The Preserved mummies   Leave a comment

The mummy Nesikhonsu A is a supreme example of 21st Dynasty (c. 1070-945 B.C.) embalming. Her body was molded to retain a lifelike form, stones were inlaid under her eyelids, and flowers were wrapped around her toes. Click next for a gallery of mummies.


Djedptahiuankh also dates to the 21st Dynasty. His body cavity was packed with lichen, his mouth filled with sawdust, and sculpted stone eyes were inserted under his half-closed lids.

Like other 21st Dynasty mummies, Nesitanebetashrua A was painted with yellow ochre. The inscription on her coffin indicates she was a priestess, and the quality of her embalming reflects her high status.


“Lady Rai”

The Egyptologist who unwrapped “Lady Rai” called her “the most perfect example of embalming that has come down to us from the … early 18th Dynasty, or perhaps even of any period.” Her beautifully braided hair was protected in its own bandages.


Seti I

Seti I, like his father Rameses I, was a great military leader and powerful pharaoh of the 19th Dynasty (c. 1319-1196 B.C.). Tomb robbers severed the mummy’s head from its body, but Seti I’s expressive face remained unharmed.

Rameses II

Rameses II (“the Great”) may be the most famous of all Egyptian kings. He reigned for 67 years and lived well into his 80s. By the time of his death, he suffered from severe arthritis, arteriosclerosis, and abscesses in his teeth.



Scholars debate her identity but agree that the mummy known as “The Elder Woman” lived some 3,600 years ago. Tomb plunderers battered her body, perhaps in a search for precious amulets wrapped near her heart.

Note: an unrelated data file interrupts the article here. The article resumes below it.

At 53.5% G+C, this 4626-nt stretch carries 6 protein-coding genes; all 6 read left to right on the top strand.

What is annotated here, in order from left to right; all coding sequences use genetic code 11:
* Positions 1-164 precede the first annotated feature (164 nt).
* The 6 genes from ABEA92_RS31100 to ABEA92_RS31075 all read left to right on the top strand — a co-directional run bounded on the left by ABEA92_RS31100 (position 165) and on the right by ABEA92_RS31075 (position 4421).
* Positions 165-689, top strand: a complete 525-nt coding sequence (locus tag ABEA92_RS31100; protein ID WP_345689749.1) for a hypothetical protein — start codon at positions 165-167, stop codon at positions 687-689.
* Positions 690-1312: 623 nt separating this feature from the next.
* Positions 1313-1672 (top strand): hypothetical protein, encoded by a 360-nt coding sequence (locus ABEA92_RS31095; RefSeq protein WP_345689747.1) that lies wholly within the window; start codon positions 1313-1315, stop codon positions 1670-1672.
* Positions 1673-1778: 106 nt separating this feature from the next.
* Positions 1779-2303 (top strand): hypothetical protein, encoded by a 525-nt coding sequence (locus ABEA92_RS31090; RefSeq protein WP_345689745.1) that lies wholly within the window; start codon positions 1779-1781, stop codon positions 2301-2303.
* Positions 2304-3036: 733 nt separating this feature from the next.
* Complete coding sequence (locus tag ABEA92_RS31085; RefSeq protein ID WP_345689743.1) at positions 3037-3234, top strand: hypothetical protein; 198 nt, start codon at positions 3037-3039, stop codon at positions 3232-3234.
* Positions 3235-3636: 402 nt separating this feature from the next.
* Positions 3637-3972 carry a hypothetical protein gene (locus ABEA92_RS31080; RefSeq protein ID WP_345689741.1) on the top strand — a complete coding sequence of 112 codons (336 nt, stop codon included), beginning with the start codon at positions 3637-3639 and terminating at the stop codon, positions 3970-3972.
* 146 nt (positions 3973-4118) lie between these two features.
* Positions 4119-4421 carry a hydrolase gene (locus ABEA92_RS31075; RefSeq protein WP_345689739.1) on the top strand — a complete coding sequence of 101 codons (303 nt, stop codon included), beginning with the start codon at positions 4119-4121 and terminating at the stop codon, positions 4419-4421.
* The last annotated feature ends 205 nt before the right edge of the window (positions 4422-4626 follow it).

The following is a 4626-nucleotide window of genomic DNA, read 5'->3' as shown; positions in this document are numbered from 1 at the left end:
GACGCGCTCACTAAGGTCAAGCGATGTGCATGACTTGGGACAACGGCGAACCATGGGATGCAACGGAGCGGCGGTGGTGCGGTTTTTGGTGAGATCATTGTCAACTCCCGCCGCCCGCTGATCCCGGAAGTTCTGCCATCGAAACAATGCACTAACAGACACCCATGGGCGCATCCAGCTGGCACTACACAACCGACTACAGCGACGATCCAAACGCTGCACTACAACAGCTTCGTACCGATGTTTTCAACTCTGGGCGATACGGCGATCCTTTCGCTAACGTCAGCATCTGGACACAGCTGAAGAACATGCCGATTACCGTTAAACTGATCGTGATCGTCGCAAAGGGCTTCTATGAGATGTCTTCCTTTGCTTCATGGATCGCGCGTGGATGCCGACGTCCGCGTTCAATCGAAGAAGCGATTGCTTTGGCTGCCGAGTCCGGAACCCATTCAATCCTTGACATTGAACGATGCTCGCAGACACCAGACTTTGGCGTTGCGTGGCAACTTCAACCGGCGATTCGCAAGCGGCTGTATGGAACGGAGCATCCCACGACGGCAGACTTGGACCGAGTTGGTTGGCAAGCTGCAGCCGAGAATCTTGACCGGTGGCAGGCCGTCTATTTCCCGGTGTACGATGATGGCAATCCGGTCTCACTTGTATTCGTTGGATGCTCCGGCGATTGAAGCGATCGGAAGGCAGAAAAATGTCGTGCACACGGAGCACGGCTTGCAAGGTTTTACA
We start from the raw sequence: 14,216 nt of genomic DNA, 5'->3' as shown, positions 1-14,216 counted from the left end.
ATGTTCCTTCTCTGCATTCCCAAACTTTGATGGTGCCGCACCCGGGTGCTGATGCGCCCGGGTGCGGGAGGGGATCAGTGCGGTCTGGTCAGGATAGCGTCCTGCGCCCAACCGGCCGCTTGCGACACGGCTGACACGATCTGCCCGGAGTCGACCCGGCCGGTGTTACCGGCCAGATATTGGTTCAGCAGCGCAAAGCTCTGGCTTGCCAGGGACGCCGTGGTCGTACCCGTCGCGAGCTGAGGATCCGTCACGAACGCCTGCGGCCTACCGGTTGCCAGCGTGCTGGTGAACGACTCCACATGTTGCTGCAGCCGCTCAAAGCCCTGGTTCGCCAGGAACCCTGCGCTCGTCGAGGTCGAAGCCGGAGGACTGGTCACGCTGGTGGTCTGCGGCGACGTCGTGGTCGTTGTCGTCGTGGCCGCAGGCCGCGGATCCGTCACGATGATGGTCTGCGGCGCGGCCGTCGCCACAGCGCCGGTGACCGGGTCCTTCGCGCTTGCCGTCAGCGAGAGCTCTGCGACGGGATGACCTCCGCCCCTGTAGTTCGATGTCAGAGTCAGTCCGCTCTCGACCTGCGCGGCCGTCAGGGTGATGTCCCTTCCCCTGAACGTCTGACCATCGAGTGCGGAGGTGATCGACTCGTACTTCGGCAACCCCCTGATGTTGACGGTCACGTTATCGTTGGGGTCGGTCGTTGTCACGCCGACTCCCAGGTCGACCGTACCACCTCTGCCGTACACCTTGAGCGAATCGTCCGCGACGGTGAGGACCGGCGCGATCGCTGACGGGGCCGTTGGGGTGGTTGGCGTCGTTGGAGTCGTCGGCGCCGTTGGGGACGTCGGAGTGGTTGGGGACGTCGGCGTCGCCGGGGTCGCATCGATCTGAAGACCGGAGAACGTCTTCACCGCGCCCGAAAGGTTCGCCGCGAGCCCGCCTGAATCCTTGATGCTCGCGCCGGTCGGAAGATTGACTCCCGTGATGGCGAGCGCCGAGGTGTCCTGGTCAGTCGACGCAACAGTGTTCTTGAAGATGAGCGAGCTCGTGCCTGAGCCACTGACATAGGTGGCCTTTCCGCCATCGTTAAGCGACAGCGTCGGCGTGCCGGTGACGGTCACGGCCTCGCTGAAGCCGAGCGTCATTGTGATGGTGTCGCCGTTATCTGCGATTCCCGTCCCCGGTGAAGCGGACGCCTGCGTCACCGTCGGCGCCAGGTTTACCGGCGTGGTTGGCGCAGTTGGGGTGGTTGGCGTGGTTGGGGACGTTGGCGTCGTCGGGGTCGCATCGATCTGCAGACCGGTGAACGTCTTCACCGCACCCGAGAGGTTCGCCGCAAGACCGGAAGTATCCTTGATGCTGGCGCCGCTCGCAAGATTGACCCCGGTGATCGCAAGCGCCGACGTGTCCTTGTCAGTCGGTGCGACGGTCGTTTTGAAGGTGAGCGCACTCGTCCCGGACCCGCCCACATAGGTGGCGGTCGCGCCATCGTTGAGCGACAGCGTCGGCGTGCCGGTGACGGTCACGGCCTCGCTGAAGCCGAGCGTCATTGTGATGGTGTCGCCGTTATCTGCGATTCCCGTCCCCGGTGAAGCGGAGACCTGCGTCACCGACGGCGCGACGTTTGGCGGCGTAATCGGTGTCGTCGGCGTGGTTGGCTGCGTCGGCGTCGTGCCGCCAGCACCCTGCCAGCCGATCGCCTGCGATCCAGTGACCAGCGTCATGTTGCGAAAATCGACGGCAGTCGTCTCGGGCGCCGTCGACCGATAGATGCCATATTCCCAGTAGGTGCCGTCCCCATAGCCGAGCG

Rameses V

Rameses V reigned for only five years during the 20th Dynasty (c. 1196-1070 B.C.). He died in his early 30s, and a possible reason for his premature death is evident on his mummy, which is scarred on the face, neck, and chest by smallpox.

Bog Bodies of the Iron Age

More than a thousand preserved bodies and skeletons have emerged from the peat bogs of Northwest Europe, and scientists now have the tools to study the remains in such detail that they can, in a sense, resurrect ancient people. Drawing on the work of Dutch bog-body scholar Wijnand van der Sanden, the following map charts more than 80 important finds and includes profiles of some of the most fascinating.

Tollund Man

He has become the face of Iron Age Europe. But in 1950, when men cutting peat near the village of Tollund, Denmark, stumbled upon him, they thought he was a modern murder victim. The police, aware of similar ancient bodies, contacted the Silkeborg Museum, and various specialists—archeologists, forensic scientists, radiologists, paleobotanists, even dentists—later studied his body. Here, learn about their findings and get an intimate view of the 2,400-year-old man.



























































Posted August 4, 2013 by kitokinimi in Uncategorized

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